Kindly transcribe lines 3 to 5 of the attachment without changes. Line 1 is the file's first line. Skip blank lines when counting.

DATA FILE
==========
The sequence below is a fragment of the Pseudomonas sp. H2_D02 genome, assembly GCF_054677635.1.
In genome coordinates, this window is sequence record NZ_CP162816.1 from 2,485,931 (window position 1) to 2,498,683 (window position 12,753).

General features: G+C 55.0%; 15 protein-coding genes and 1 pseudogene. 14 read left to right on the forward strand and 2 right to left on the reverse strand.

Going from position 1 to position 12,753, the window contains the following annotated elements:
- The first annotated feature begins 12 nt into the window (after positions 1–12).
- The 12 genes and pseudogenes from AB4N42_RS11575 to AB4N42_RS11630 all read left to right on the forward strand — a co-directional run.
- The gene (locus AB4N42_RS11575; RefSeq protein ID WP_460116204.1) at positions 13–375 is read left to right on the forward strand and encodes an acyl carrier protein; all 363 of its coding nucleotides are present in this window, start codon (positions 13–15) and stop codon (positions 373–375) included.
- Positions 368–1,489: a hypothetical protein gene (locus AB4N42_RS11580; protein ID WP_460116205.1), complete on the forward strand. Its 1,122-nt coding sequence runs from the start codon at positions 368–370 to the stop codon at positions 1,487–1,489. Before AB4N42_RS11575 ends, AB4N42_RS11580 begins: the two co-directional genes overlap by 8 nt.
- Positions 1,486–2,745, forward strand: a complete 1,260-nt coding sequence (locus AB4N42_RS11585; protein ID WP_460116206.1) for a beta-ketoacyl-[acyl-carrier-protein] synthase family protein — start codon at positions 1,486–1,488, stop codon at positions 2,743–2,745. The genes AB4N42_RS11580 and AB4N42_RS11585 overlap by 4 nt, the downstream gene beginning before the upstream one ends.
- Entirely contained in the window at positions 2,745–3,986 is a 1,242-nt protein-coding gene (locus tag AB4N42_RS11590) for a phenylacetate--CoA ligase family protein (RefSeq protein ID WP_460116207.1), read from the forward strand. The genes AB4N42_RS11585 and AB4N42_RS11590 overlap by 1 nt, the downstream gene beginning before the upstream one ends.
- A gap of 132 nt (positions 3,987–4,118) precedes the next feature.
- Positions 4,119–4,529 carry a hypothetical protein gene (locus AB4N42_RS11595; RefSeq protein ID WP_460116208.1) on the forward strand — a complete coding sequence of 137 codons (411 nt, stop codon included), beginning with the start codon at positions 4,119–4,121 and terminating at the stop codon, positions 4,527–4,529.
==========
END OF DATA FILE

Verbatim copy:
General features: G+C 55.0%; 15 protein-coding genes and 1 pseudogene. 14 read left to right on the forward strand and 2 right to left on the reverse strand.

Going from position 1 to position 12,753, the window contains the following annotated elements:
- The first annotated feature begins 12 nt into the window (after positions 1–12).